Quote of the day–Bruce Schneier

Ephemeral conversation is dying.


Cardinal Richelieu famously said, “If one would give me six lines written by the hand of the most honest man, I would find something in them to have him hanged.” When all our ephemeral conversations can be saved for later examination, different rules have to apply. Conversation is not the same thing as correspondence. Words uttered in haste over morning coffee, whether spoken in a coffee shop or thumbed on a Blackberry, are not official pronouncements. Discussions in a meeting, whether held in a boardroom or a chat room, are not the same as answers at a press conference. And privacy isn’t just about having something to hide; it has enormous value to democracy, liberty, and our basic humanity.


We can’t turn back technology; electronic communications are here to stay and even our voice conversations are threatened. But as technology makes our conversations less ephemeral, we need laws to step in and safeguard ephemeral conversation. We need a comprehensive data privacy law, protecting our data and communications regardless of where it is stored or how it is processed. We need laws forcing companies to keep it private and delete it as soon as it is no longer needed. Laws requiring ISPs to store e-mails and other personal communications are exactly what we don’t need.


Rules pertaining to government need to be different, because of the power differential. Subjecting the president’s communications to eventual public review increases liberty because it reduces the government’s power with respect to the people. Subjecting our communications to government review decreases liberty because it reduces our power with respect to the government. The president, as well as other members of government, need some ability to converse ephemerally — just as they’re allowed to have unrecorded meetings and phone calls — but more of their actions need to be subject to public scrutiny. But laws can only go so far. Law or no law, when something is made public it’s too late. And many of us like having complete records of all our e-mail at our fingertips; it’s like our offline brains.


In the end, this is cultural.


The Internet is the greatest generation gap since rock and roll. We’re now witnessing one aspect of that generation gap: the younger generation chats digitally, and the older generation treats those chats as written correspondence. Until our CEOs blog, our Congressmen Twitter, and our world leaders send each other LOLcats – until we have a Presidential election where both candidates have a complete history on social networking sites from before they were teenagers– we aren’t fully an information age society.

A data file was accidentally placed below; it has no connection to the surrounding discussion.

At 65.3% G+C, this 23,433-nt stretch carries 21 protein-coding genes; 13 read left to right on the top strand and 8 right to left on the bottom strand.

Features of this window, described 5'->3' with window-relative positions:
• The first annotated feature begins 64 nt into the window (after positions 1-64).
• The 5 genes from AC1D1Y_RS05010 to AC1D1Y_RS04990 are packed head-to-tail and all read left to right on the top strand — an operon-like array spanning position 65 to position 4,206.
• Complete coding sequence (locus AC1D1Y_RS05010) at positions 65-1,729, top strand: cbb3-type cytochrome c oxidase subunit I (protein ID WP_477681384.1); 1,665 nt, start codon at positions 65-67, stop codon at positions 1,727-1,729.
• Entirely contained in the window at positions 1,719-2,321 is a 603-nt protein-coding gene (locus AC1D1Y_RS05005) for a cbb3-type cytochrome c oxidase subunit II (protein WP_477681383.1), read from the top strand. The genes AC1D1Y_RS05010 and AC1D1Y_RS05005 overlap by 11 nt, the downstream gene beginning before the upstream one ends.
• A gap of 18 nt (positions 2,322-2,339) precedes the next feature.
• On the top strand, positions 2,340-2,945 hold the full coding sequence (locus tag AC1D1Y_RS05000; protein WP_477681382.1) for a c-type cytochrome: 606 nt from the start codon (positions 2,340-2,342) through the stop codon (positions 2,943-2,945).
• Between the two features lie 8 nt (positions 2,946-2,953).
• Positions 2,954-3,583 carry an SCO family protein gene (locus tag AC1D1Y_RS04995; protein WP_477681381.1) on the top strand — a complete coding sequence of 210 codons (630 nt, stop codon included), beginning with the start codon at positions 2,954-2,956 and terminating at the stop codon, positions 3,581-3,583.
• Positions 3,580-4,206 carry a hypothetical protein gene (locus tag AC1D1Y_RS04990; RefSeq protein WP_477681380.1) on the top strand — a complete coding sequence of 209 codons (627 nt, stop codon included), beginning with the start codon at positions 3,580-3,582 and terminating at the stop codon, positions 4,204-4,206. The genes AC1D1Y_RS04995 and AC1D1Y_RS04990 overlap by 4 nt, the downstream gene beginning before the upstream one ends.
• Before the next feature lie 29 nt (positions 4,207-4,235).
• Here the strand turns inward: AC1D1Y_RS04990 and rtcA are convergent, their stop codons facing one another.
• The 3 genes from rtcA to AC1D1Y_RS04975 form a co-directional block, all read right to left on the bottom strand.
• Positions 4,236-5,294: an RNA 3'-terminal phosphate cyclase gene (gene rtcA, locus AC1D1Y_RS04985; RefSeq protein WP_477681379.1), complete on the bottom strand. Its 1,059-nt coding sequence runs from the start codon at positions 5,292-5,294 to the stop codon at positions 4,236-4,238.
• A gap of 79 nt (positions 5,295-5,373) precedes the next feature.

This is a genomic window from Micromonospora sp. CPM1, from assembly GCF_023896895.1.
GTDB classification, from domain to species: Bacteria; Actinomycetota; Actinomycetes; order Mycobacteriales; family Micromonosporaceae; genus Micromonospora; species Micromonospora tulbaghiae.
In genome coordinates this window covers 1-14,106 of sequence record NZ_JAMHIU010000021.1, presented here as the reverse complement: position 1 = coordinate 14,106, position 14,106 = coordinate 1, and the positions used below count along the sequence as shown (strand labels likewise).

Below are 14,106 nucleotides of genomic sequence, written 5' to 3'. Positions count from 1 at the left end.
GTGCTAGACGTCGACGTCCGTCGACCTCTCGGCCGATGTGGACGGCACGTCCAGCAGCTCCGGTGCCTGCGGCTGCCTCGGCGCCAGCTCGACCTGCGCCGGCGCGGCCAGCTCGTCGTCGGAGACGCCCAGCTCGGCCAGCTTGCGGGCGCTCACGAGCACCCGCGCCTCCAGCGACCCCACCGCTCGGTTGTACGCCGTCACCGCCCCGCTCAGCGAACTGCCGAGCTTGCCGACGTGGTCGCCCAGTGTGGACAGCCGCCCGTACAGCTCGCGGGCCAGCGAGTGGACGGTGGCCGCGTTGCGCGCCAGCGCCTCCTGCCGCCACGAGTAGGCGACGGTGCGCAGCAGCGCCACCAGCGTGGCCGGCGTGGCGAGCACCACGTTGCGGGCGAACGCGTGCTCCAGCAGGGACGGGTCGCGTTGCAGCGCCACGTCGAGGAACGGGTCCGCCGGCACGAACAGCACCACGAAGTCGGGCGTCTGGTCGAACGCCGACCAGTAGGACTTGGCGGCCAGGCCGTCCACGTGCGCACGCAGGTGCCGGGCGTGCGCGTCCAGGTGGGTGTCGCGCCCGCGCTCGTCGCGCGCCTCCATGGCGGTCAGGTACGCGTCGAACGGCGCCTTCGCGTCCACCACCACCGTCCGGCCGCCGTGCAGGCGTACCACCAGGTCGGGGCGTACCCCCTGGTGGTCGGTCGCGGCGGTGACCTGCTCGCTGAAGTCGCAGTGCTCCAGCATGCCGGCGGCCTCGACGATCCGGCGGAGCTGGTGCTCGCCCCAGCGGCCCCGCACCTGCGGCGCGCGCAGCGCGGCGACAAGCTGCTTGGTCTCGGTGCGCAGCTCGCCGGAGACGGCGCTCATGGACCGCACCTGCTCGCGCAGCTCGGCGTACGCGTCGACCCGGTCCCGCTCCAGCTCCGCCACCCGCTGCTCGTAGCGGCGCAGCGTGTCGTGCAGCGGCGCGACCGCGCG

When everyone leaves a public digital trail of their personal thoughts since birth, no one will think twice about it being there. Obama might be on the younger side of the generation gap, but the rules he’s operating under were written by the older side. It will take another generation before society’s tolerance for digital ephemera changes.


Bruce Schneier
November 24, 2008
The Future of Ephemeral Conversation
[What I fear will happen is that people, and politicians in particular, will fail to realize is that the society needs to compensate for the power differential and open up government while securing the individual and private organizations. They will think government “needs” to be private and that in order for the government to “protect” us they need to monitor our every word and move.


You can see this mindset in that so many people fear “large corporations” more than governments. They want the government to protect them from the corporations. They want more power for the government so it can further regulate businesses and individuals. They apparently are totally oblivious to the fact that an abusive corporation can be taken down in a few months by a massive boycott. Corporations don’t have the means to force you to buy their goods. On the other hand a government uses guns to take your money, your property, your freedom, and/or your life. Giving governments a monopoly on force and privacy is extremely poor social hygiene.–Joe]

2 thoughts on “Quote of the day–Bruce Schneier

  1. I’ve been getting several pieces of comment spam each hour on this post and so I’m turning off comments.

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